Radiographers and radiologic technologists take x-rays and other diagnostic images of patients so doctors can diagnose and treat injuries and diseases. Radiologists can help uncover everything from cancerous tumors to broken bones. To become a radiographer, the U.S. Bureau of Labor Statistics says that you need to complete an associate degree and become licensed in your state. A bachelor's degree program in radiography can expand your career opportunities and your earnings potential. Course work includes extensive training in the sciences, as well as the specific techniques used in radiologic imaging.
Anatomy and Physiology
As a radiographer, being able to identify the parts of the body is critical to the success of your work. If you don't know whether what you're looking at is a rib bone or a kidney, you're going to be in trouble. Courses in anatomy and physiology are among the first you will take in a bachelor's program in radiography. At the University of Hartford in Hartford, Connecticut, students must take Anatomy and Physiology I and II in their sophomore year. At Northern Illinois University, students are accepted into the program after having completed an associate degree, and they are expected to have completed a course in anatomy and physiology.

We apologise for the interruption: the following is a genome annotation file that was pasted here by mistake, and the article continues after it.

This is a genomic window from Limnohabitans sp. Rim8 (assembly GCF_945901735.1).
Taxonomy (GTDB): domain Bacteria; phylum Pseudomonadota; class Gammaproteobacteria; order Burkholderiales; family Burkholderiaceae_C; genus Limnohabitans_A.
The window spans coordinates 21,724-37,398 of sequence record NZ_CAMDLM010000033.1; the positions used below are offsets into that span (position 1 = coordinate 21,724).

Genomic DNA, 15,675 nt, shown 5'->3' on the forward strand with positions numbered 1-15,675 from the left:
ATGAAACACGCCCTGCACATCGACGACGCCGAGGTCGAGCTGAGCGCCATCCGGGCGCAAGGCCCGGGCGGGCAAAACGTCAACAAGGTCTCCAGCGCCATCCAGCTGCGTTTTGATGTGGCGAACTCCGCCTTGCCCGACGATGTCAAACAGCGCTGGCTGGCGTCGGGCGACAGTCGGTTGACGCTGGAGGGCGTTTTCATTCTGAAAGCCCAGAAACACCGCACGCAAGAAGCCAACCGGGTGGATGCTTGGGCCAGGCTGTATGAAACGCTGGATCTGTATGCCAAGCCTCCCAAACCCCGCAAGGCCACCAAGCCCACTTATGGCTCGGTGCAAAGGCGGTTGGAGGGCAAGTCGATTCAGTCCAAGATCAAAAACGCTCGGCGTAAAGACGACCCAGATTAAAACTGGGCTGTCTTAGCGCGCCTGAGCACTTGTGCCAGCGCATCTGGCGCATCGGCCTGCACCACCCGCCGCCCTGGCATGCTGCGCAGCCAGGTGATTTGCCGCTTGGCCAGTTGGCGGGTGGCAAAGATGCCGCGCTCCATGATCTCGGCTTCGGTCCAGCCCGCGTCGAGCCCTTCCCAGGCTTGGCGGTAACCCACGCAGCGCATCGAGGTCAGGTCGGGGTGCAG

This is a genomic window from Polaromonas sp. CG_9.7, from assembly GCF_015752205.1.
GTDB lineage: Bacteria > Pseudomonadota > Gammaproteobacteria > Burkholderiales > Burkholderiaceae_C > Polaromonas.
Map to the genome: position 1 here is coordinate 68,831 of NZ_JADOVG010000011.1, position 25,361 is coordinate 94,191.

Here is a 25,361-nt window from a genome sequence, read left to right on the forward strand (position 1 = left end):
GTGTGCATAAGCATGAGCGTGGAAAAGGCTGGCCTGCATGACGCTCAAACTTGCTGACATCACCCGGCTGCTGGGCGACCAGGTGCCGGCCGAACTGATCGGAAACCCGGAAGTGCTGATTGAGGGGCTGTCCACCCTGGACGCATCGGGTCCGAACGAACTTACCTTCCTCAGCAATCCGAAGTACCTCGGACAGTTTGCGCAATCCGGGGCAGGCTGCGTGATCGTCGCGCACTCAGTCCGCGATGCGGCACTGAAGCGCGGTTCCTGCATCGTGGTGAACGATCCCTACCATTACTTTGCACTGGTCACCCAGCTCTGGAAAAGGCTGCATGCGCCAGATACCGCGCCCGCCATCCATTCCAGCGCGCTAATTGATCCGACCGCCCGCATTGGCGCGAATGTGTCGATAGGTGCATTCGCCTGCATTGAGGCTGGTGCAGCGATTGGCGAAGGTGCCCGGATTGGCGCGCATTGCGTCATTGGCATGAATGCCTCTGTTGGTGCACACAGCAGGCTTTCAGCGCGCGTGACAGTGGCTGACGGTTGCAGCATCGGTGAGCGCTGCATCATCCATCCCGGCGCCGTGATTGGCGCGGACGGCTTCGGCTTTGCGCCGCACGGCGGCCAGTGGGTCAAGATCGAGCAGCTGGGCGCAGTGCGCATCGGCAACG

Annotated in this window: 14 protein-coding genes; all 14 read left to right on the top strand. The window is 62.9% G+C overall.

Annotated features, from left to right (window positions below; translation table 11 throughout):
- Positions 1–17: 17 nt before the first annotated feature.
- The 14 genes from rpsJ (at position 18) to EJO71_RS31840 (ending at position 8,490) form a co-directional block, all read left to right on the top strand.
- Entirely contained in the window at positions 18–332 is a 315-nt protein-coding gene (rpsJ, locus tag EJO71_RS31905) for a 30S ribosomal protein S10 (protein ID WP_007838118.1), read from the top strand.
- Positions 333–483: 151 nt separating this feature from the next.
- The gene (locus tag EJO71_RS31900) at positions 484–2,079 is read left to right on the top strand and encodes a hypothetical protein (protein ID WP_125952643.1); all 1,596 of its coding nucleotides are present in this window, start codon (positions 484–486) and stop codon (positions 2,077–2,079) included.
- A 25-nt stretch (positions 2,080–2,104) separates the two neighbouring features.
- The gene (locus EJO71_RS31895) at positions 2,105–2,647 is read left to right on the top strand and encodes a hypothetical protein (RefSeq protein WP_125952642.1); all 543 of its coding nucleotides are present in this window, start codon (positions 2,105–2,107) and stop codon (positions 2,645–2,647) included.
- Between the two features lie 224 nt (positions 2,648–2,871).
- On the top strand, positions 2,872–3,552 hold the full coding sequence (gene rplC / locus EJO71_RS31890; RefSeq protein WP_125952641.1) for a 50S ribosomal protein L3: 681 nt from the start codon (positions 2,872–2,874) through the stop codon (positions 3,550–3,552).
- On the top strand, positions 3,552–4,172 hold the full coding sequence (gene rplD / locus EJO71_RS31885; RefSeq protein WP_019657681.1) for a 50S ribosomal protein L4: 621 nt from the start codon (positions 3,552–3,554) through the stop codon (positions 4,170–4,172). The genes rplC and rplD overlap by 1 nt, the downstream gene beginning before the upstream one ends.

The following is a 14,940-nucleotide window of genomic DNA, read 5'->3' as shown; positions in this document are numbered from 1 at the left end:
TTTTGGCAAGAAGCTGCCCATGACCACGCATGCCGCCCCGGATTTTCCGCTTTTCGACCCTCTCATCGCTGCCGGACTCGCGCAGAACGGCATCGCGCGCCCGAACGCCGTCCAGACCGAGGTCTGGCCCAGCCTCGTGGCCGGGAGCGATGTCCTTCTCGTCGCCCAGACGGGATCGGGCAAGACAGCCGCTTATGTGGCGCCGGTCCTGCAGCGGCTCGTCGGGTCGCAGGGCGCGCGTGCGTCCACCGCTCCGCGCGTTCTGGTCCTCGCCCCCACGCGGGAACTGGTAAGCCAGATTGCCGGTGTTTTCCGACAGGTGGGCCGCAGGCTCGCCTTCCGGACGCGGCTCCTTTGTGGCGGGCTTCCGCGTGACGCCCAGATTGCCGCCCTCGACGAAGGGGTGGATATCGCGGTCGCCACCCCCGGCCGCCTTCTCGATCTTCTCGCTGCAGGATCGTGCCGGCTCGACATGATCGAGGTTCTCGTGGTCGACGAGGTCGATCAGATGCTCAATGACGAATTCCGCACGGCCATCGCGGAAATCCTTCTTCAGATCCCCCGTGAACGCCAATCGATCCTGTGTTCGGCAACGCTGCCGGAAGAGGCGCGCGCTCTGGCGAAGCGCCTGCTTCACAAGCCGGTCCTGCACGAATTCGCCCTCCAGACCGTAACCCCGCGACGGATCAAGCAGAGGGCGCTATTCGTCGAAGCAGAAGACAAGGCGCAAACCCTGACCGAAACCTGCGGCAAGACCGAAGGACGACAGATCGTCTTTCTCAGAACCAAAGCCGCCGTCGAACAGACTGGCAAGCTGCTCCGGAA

A bachelor's program in radiography is heavy in scientific education. Students may be required to take courses in chemistry, physics and biology in a radiography program. Students at Fairleigh Dickinson University in Madison, New Jersey take Pathophysiology, while students at East Tennessee State University take General Chemistry and Introduction to Microbiology. The University of Hartford requires students to take Physics for Radiologic Technology. Requirements for each program vary, but students can expect to take a range of courses in the sciences.
Radiologic Science and Techniques
Degree programs in radiography include several courses that explore radiologic science and techniques. Students at East Tennessee State University take Radiographic Procedures, Foundations of Radiologic Technology, Radiographic Equipment, and Advanced Radiologic Imaging. Students at the University of Hartford take Image Production and Evaluation and Diagnostic Imaging. These courses teach students exactly how to take and read diagnostic images.
Most bachelor's degree programs in radiography include course work with hands-on training in imaging equipment. These courses may be completed on campus or credit may be given for externships in medical facilities. Students at East Tennessee University take five classes called Clinical Education, and students at the University of Hartford take six classes called Clinical Experience, as well as courses for MRI clinical experience. These courses are spread out over each year of study and build on students' skills.